If you ask Robyn Afrik (B.S. ’05) why she does the work that she does, she’ll be the first to tell you she didn’t go looking for it. Instead, her work was born out of a story of loss, pain, redemption and a journey toward reconciling it all. Abandoned at birth, adopted into a Dutch West Michigan family and raised as a Korean adoptee, she wrestled early with her own sense of “self,” a culture she represented but wasn’t sure how to express, and a worldview that told her God was color blind.
The twists and turns of her journey led to a career speaking at local and national conferences, conducting workshops and consulting with organizations on diversity, inclusion, international adoption and the nuances of multicultural families. She’s been recognized for advancing the cause of racial equity by the City of Holland and presented at the National Prayer Breakfast on reconciliation. She’s co-founder of Women of Color Who Give, a philanthropic circle for women of color by women of color, and she supports Be the Bridge, which focuses on inspiring Christians to be a bridge toward healing and transformation across racial divides. She is also a contributing author to the book “Becoming Like Creoles: Theology and the Intersections of Injustice, Culture and Religion” by Dr. Rev. Curtiss Paul DeYoung.
“In this season of life,” says Afrik, “I feel called to work in areas that promote sustainable change, encourage transformation and leave a legacy in our communities and beyond. It leads me to places least expected, but to ones my story has uniquely positioned me to address.”
To Afrik, this work is personal, but it’s also bigger than her. It’s important for all of us to recognize that we’re made in God’s image and called “good” by Him.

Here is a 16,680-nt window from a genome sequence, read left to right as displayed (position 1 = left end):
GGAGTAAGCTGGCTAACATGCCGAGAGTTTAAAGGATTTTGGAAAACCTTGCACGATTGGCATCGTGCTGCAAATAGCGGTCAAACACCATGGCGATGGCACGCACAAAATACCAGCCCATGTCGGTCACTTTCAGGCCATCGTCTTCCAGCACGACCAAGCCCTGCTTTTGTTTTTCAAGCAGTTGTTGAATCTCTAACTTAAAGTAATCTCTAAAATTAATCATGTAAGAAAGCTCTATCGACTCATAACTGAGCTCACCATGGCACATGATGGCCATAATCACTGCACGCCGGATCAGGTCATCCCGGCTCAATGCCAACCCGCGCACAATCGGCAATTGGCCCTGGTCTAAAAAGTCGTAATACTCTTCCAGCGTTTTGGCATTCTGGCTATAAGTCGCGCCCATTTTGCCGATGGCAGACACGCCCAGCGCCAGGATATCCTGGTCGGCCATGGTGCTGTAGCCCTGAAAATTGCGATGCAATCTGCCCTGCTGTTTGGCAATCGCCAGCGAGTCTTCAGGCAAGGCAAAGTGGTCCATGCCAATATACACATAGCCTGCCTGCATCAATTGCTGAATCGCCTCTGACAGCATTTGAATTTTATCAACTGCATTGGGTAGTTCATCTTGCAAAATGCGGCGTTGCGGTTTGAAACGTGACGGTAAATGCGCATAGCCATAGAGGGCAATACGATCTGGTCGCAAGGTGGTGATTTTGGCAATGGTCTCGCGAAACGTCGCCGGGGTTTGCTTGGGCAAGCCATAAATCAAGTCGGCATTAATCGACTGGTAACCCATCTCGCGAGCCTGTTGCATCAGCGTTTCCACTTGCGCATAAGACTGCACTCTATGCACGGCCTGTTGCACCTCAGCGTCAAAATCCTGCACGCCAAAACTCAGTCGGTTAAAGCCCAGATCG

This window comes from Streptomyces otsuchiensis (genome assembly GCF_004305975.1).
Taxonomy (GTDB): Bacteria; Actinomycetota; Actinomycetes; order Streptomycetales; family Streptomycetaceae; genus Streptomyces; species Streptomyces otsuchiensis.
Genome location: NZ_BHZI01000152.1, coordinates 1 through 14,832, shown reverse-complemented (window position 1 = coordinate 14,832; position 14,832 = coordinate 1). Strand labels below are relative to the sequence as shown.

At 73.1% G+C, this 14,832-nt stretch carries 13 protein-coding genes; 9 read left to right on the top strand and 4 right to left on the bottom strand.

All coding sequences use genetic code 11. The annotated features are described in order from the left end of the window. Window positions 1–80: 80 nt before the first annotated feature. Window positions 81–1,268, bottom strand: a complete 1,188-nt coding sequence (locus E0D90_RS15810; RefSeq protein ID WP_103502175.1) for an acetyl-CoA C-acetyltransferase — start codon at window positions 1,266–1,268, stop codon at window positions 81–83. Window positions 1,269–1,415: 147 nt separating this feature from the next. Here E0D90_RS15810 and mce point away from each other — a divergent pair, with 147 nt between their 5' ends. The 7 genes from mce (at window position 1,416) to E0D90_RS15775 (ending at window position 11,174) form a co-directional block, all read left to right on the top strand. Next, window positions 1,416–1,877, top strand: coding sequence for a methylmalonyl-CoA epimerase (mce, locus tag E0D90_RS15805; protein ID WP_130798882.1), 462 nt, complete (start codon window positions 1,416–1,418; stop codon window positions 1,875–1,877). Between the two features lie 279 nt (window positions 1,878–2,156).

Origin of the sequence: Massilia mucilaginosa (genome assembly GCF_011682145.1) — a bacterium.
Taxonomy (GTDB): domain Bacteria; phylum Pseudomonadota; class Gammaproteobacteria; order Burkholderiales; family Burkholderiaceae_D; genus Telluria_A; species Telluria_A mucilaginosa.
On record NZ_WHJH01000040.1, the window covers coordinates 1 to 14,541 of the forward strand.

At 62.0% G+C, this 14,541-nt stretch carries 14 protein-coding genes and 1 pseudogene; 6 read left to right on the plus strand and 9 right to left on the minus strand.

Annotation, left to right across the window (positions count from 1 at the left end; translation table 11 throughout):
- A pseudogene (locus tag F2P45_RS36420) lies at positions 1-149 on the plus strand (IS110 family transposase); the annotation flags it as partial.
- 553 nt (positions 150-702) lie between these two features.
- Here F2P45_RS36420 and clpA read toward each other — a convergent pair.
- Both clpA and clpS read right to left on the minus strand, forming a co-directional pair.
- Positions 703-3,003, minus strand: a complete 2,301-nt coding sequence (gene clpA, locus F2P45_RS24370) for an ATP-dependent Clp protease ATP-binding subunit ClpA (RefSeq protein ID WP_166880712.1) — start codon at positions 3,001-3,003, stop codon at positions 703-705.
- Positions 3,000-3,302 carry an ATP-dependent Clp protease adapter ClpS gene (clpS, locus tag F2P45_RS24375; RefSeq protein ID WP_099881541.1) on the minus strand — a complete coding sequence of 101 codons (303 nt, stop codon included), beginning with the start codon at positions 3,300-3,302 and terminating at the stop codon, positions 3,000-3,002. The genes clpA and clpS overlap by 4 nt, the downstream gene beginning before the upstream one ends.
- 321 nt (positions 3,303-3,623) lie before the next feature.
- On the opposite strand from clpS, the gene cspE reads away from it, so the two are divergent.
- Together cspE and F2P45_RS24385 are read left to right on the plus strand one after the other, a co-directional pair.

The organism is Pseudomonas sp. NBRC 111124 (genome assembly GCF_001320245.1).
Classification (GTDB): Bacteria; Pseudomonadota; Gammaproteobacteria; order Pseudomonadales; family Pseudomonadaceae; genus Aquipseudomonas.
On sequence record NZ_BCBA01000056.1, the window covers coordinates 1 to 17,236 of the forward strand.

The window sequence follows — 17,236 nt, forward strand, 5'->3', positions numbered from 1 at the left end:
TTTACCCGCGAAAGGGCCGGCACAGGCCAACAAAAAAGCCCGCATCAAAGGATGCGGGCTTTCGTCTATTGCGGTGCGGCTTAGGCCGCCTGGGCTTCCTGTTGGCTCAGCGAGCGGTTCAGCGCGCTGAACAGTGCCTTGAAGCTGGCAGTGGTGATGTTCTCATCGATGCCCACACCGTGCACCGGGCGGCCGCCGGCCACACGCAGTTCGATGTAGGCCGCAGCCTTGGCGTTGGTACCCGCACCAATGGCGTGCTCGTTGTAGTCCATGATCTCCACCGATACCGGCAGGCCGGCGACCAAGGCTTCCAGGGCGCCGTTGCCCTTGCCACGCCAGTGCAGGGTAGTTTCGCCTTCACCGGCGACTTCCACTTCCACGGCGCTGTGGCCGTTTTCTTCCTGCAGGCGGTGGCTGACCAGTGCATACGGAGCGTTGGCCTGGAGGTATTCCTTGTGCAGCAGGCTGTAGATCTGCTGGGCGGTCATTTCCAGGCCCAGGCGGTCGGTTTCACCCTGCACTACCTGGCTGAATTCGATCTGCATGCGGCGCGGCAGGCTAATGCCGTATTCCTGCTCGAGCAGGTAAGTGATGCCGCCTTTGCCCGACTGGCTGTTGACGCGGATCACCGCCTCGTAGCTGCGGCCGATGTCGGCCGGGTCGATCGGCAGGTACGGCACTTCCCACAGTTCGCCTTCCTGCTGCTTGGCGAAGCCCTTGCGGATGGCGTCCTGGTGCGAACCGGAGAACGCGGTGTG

“For me, I am a woman, a daughter, a Korean, an adoptee, a mother and beyond,” says Afrik. “So how do I then celebrate, live into and share these elements of myself?” And when she recognizes times and seasons when some “images” don’t feel validated, she leans into the importance of reconciling those messages with what God has already established as good. Her work encourages others to do the same.
“This understanding is the key to healing our world, building bridges and loving others as we love ourselves. If we can’t love ourselves, how can we learn to love anyone else? It’s all part of the greater love story—the witness of who God is in the world today.”
Part of Robyn’s work is also addressing collective ways to consider what we can all do. “Sometimes the work of racial reconciliation or building bridges can feel overwhelming,” she says. “There’s questions of, Where do I begin? I often teach this acronym: P.A.R.T.”
We all have a part to play. And we need to ask, “What is my part in this?”
- P—We must give ourselves permission to pursue all the places of our perceptions. Then ask, “How does my power, my privilege and my position affect me—whether I know it or not?”
- A—Consider accountability, then action. How do I hold myself accountable to authenticity before I move into action? If we don’t do this first, we will repeat the same patterns that caused the pain in the first place.
- R—Remember the beautiful gift of reconciliation and come to the table in that identity. Renew your relationships with people, looking beyond their roles to the person.
- T—Get to a space in which you can speak truth to power. In that space, you will transform each other. There’s neutrality there. From that, you build a foundation of trust.
Robyn Afrik (B.S. ’05) holds a Master of Science in Management, Strategy and Leadership from Michigan State University and is a certified cultural intelligence (CQ) facilitator. She’s founder and president of Afrik Advantage, specializing in helping businesses and institutions working in diverse spaces. She’s married to a native West African, has three biracial children and lives in Holland, Mich.
Learn more about Robyn and how the hard work of reconciliation can lead to change and transformation in West Michigan and around the country:
- Be the Bridge.
- Panel discussion at IF:Gathering 2017 National Conference.
- Mars Hill Learning Labs: Racial Reconciliation.